Mental health problems such as anxiety and depression are thought to be the leading cause of work absences, accounting for up to 40% of sickness leave. In 2008, mental health accounted for 442,000 cases of work-related illnesses and had an estimated cost of £13.5 million. As a result, mental ill health now accounts for a significant proportion of long-term sickness and early retirement, cited as the leading cause of illness for 20% of NHS employees.
Money and debt concerns place huge pressure on us, so it comes as no surprise that they have a marked effect on our stress levels.
The effects of the economic crisis have affected everyone in some capacity. Recent statistics from StepChange Debt Charity found an increased demand of 56% for debt advice and support from 2012-2014. Citizens Advice have seen a similar increase in the number of people experiencing stress about finances, dealing with 6,407 debt problems every working day.
A survey conducted in 2013 found that 42% of those seeking debt help had been prescribed medication by their GP to help them cope, while 76% of those in a couple said debt had affected their relationship.
The combination of chronic stress and debt can result in depression and anxiety, and has been highlighted as a factor linked to suicidal thoughts and attempts. It is important if you are worried about your finances and debts that you do not try to deal with them alone. There is a lot of help and support available to you through organisations such as www.StepChange.org and www.citizensadvice.org.uk.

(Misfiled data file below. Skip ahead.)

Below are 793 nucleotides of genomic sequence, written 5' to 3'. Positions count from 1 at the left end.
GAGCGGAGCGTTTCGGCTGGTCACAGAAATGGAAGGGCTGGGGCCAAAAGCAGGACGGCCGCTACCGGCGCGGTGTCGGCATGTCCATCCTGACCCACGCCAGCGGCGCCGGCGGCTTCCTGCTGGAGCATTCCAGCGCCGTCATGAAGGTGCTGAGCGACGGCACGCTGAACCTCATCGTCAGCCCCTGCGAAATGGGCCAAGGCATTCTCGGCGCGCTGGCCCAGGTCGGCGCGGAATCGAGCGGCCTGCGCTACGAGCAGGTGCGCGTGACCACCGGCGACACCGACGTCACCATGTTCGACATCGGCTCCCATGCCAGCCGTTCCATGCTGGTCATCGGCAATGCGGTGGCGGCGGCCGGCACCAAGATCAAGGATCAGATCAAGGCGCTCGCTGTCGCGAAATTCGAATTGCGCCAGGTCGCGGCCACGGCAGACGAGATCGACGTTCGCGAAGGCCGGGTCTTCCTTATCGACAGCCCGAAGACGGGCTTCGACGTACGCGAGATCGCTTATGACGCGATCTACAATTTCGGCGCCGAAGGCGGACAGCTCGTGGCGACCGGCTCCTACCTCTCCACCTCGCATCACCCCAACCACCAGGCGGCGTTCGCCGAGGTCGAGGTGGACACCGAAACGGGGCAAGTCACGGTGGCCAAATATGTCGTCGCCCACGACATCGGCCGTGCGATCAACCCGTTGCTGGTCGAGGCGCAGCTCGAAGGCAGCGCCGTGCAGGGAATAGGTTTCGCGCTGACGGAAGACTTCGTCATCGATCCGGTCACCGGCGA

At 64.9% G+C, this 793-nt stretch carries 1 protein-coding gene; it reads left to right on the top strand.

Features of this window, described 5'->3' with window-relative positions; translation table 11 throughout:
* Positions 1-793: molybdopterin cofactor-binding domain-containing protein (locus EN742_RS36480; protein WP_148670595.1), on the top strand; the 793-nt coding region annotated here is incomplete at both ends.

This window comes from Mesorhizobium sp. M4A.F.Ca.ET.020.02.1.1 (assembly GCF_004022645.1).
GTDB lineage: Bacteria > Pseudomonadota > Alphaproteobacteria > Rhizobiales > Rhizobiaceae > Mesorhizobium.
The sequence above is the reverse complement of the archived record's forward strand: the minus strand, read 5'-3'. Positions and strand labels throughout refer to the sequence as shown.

You should also talk to your GP or a trusted health professional if you are worried about how debt is affecting your mental and physical health.
Some people smoke, drink alcohol and use recreational drugs to reduce stress. However, this often makes problems worse.
Research shows that smoking may increase feelings of anxiety. Nicotine creates an immediate, temporary, sense of relaxation, which can then lead to withdrawal symptoms and cravings.
Similarly, people may use alcohol as a means to manage and cope with difficult feelings, and to temporarily reduce feelings of anxiety. However, alcohol may make existing mental health problems worse. It can make you feel more anxious and depressed in the long run. It is important to know the recommended limits and drink responsibly.
Prescription drugs, such as tranquillisers and sleeping tablets, which may have been prescribed for very good reasons, can also cause mental and physical health problems if used for long periods of time. Street drugs, such as cannabis or ecstasy, are usually taken for recreational purposes. For some people, problems start as their bodies get used to repeated use of the drug. This leads to the need for increased doses to maintain the same effect.
Stress is a natural reaction to difficult situations in life, such as work, family, relationships and money problems.